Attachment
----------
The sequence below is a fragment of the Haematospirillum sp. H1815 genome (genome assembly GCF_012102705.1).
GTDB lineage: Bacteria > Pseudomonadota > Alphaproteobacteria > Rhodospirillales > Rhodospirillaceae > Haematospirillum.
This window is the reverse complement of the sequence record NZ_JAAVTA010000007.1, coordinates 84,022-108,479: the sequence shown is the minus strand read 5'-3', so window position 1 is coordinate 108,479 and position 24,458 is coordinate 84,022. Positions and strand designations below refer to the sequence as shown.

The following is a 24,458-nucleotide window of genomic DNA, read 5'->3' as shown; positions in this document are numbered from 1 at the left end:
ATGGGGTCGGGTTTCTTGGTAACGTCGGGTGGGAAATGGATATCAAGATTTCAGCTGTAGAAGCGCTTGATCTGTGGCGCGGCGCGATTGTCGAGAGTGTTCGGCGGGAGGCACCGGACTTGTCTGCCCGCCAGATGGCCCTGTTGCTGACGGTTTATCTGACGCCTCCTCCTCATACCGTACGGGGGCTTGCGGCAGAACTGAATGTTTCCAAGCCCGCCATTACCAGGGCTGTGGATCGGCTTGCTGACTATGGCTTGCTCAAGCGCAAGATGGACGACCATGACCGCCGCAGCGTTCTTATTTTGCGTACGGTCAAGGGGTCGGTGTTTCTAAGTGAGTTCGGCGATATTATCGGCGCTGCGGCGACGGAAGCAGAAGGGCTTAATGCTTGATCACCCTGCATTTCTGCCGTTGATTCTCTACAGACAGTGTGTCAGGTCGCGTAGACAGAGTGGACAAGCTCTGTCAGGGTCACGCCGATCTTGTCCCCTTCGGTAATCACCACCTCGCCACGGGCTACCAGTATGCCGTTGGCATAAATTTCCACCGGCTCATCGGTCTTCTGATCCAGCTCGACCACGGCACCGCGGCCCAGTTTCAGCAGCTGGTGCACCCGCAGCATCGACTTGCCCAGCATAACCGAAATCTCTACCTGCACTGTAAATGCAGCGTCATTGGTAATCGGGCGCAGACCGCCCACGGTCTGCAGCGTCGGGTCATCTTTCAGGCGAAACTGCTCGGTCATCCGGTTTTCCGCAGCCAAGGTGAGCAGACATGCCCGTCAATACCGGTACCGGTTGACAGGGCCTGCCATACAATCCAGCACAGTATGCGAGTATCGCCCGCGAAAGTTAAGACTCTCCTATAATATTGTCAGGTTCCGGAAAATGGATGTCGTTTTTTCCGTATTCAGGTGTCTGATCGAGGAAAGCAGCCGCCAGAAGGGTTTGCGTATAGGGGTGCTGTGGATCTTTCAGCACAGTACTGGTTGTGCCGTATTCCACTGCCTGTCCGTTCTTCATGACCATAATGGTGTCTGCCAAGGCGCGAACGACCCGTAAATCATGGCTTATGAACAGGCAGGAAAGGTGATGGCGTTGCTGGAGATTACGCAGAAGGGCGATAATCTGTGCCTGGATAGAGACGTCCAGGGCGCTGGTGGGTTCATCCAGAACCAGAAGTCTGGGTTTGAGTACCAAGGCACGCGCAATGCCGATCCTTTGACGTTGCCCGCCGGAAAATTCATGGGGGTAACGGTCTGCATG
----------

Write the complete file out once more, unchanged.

The sequence below is a fragment of the Haematospirillum sp. H1815 genome (genome assembly GCF_012102705.1).
GTDB lineage: Bacteria > Pseudomonadota > Alphaproteobacteria > Rhodospirillales > Rhodospirillaceae > Haematospirillum.
This window is the reverse complement of the sequence record NZ_JAAVTA010000007.1, coordinates 84,022-108,479: the sequence shown is the minus strand read 5'-3', so window position 1 is coordinate 108,479 and position 24,458 is coordinate 84,022. Positions and strand designations below refer to the sequence as shown.

The following is a 24,458-nucleotide window of genomic DNA, read 5'->3' as shown; positions in this document are numbered from 1 at the left end:
ATGGGGTCGGGTTTCTTGGTAACGTCGGGTGGGAAATGGATATCAAGATTTCAGCTGTAGAAGCGCTTGATCTGTGGCGCGGCGCGATTGTCGAGAGTGTTCGGCGGGAGGCACCGGACTTGTCTGCCCGCCAGATGGCCCTGTTGCTGACGGTTTATCTGACGCCTCCTCCTCATACCGTACGGGGGCTTGCGGCAGAACTGAATGTTTCCAAGCCCGCCATTACCAGGGCTGTGGATCGGCTTGCTGACTATGGCTTGCTCAAGCGCAAGATGGACGACCATGACCGCCGCAGCGTTCTTATTTTGCGTACGGTCAAGGGGTCGGTGTTTCTAAGTGAGTTCGGCGATATTATCGGCGCTGCGGCGACGGAAGCAGAAGGGCTTAATGCTTGATCACCCTGCATTTCTGCCGTTGATTCTCTACAGACAGTGTGTCAGGTCGCGTAGACAGAGTGGACAAGCTCTGTCAGGGTCACGCCGATCTTGTCCCCTTCGGTAATCACCACCTCGCCACGGGCTACCAGTATGCCGTTGGCATAAATTTCCACCGGCTCATCGGTCTTCTGATCCAGCTCGACCACGGCACCGCGGCCCAGTTTCAGCAGCTGGTGCACCCGCAGCATCGACTTGCCCAGCATAACCGAAATCTCTACCTGCACTGTAAATGCAGCGTCATTGGTAATCGGGCGCAGACCGCCCACGGTCTGCAGCGTCGGGTCATCTTTCAGGCGAAACTGCTCGGTCATCCGGTTTTCCGCAGCCAAGGTGAGCAGACATGCCCGTCAATACCGGTACCGGTTGACAGGGCCTGCCATACAATCCAGCACAGTATGCGAGTATCGCCCGCGAAAGTTAAGACTCTCCTATAATATTGTCAGGTTCCGGAAAATGGATGTCGTTTTTTCCGTATTCAGGTGTCTGATCGAGGAAAGCAGCCGCCAGAAGGGTTTGCGTATAGGGGTGCTGTGGATCTTTCAGCACAGTACTGGTTGTGCCGTATTCCACTGCCTGTCCGTTCTTCATGACCATAATGGTGTCTGCCAAGGCGCGAACGACCCGTAAATCATGGCTTATGAACAGGCAGGAAAGGTGATGGCGTTGCTGGAGATTACGCAGAAGGGCGATAATCTGTGCCTGGATAGAGACGTCCAGGGCGCTGGTGGGTTCATCCAGAACCAGAAGTCTGGGTTTGAGTACCAAGGCACGCGCAATGCCGATCCTTTGACGTTGCCCGCCGGAAAATTCATGGGGGTAACGGTCTGCATG